Joseph Seamon Cotter (1861 - 1919)
I plucked a rose from out a bower fair,
That overhung my garden seat;
And wondered I if, e'er before, bloomed there
A rose so sweet.
Enwrapt in beauty I scarce felt the thorn
That pricked me as I pulled the bud;
Till I beheld the rose that summer morn,
Stained with my blood.
I sang a song that thrilled the evening air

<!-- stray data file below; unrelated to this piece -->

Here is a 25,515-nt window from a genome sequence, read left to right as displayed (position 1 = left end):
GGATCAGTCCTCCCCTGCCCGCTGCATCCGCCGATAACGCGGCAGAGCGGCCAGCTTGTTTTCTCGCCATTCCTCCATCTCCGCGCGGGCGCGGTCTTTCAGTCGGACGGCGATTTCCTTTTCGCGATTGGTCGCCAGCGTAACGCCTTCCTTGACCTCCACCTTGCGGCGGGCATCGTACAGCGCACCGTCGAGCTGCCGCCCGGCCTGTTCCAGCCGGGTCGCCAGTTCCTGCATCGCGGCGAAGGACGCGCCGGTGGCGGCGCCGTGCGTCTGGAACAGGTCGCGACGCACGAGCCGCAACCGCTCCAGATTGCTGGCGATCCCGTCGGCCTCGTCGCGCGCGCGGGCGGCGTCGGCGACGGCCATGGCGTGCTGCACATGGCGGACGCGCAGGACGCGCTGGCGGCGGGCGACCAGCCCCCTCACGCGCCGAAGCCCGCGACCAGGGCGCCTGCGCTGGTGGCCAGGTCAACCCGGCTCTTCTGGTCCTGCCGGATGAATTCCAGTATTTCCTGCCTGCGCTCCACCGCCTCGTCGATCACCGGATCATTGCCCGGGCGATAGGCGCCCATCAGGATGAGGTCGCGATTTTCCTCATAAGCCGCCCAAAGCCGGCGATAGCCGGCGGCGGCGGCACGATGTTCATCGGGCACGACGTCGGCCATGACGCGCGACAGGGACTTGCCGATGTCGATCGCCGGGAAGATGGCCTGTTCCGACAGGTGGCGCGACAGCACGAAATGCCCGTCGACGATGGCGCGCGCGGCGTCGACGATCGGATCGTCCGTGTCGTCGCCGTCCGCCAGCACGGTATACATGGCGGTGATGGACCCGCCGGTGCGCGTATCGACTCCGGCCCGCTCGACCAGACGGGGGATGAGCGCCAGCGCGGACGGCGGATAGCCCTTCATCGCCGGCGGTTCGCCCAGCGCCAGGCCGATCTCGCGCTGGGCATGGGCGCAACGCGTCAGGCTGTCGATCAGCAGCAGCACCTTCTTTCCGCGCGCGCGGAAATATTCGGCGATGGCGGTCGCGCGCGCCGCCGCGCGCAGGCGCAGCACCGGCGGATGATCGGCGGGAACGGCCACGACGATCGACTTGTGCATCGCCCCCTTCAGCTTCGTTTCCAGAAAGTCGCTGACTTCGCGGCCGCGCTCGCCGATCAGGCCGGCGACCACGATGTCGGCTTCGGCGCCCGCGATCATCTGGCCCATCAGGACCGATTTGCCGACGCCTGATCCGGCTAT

With beauty somewhat kin to love,
And all men know that lyric song so rare
Came from above.
And men rejoice to hear the golden strain;
But no man knew the price I paid,
Nor cared that out of my soul'd deathless pain
The song was made.
Comments about this poem (Compensation by Joseph Seamon Cotter )
Top 500 Poems
The Road Not Taken
If You Forget Me
Still I Rise
Edgar Allan Poe
I Know Why The Caged Bird Sings
Stopping by Woods on a Snowy Evening
William Ernest Henley